Phishing is an email scam in which the scammer masquerades as a trusted source to trick recipients into revealing sensitive information or downloading malware. Vishing is a similar scam to “voice phishing” with many variations, which can trick larger creatures with potentially disastrous consequences.
In 2020, phishing, vishing and other scams cost more than 241,000 victims more than $24 million, based only on cases reported to the FBI, but many other cases of fraud that have not been reported to authorities. According to international cyber security company ESET, users can take measures to avoid falling prey to voice phishing.
How do lucrative scams work?
Scammers use social engineering to manipulate their victims. They present themselves as an entity you trust – for example, your bank, a tech company you work with, a government agency, a technical support staff member – and you get the impression. Grant that this is an urgent or worrying event. This urgency or fear that they create overwhelms any physical attention or suspicion of the victim.
These techniques are also used in phishing emails and fake text messages (known as SMS phishing). But they can be more effective when used “live” on the phone.
Wishers – i.e. fraudsters who use voice phishing techniques – have a number of additional tools and strategies to make their scams more successful, such as:
– Caller ID forgery tools, which can be used to disguise the scammer’s real location and even change phone numbers to make the call appear from a trusted organization.
– Scams with a combination of various tactics, which may start with a fake SMS (smishing), a phishing email or a voicemail and encourage the user to dial a number. If the victim calls, he or she will speak directly to a scammer.
– Scammers can investigate and search social media and uncover a wealth of information about their victims. Scammers can use this information to target specific individuals (such as employees of companies with access to privileged accounts) and thus make communications more legitimate – that is, scammers may disclose certain personal information to the victim. so that he can extract more information.
Such attacks are more common, thanks largely to remote working during the pandemic, as the FBI warned. An attack on Twitter, in which employees were tricked into revealing their logins, suggests that technology companies may also be victims of attacks.
Scammers also use vishing to attack consumers. Their ultimate goal is to make money either by stealing bank accounts or card details directly, or by tricking you into giving you personal information and credentials which they can use to access these accounts.
Technical Support Scams: In tech support scams, victims are often approached by someone pretending to be calling a telecommunications provider or a known software or hardware vendor. Scammers will claim they found a problem with your computer and then ask for a fee (and your card details) to fix it. Sometimes, this process involves downloading malware without the knowledge of the victim.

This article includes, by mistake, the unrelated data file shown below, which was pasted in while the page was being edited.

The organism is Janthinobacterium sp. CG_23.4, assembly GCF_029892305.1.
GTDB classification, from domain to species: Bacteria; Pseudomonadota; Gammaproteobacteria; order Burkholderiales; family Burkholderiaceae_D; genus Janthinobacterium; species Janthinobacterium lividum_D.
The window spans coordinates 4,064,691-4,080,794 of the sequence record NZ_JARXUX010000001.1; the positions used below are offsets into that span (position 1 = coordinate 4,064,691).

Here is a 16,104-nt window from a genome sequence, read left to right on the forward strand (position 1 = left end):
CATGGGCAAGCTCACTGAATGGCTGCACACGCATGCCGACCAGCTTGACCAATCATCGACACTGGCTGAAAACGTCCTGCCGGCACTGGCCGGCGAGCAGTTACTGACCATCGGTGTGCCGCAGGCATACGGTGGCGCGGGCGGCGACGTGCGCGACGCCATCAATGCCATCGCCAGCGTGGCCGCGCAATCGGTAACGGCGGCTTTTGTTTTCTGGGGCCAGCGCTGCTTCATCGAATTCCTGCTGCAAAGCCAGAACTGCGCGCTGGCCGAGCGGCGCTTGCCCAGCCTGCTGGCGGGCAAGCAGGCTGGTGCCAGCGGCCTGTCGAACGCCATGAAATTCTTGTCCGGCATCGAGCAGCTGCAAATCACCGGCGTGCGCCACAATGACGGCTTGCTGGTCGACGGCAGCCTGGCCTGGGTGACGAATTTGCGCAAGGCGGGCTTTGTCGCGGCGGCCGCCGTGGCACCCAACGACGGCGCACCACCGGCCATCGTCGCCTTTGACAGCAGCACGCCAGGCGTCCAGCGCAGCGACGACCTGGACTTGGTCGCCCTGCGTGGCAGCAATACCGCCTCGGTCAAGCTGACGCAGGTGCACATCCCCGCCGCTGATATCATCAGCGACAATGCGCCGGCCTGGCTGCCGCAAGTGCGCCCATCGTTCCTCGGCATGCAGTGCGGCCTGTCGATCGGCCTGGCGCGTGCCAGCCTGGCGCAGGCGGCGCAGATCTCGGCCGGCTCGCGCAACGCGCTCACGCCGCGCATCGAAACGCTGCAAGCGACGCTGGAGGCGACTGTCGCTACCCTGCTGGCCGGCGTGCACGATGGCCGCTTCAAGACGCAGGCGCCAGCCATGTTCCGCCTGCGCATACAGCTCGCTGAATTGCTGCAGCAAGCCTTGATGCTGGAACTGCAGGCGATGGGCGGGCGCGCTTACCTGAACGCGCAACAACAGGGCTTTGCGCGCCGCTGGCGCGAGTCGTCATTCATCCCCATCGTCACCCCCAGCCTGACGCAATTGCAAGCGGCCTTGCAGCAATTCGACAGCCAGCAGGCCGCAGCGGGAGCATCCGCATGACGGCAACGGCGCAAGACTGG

Sending messages to a large number of telephone numbers (wardialing): This is the practice of sending automated voice messages to a large number of victims and usually tries to scare them into calling back – for example by claiming that the victims have Non-payment of tax bill or other penalty.
Telemarketing: A phone call in which a scammer claims you have won a prize and requires a cash deposit before the victim can receive the prize.
Phishing/Smishing: The fraud may be triggered by a fake email or fake SMS, which encourages the user to dial a number. A popular scam is an email from a “company” that claims something is wrong with a recent order. By calling the number, the victim will eventually connect with the scammer.
how to protect yourself
To prevent voice phishing, there are some basic security steps, according to ESET:
Remove your phone number from the phone book so that the number is not available to the public.
Do not fill your phone number on the online form (ie while shopping online).
Be wary of receiving requests for information about your bank, personal or other sensitive information over the phone.
Be careful – don’t discuss it with someone who is calling you, especially if that person asks you to confirm sensitive information.
Never call the number you were notified of via voicemail. Always contact the organization your interlocutor should represent first.
Use Multi-Factor Authentication (MFA) on all online accounts.
Make sure the email/internet security software is up to date and includes anti-phishing features.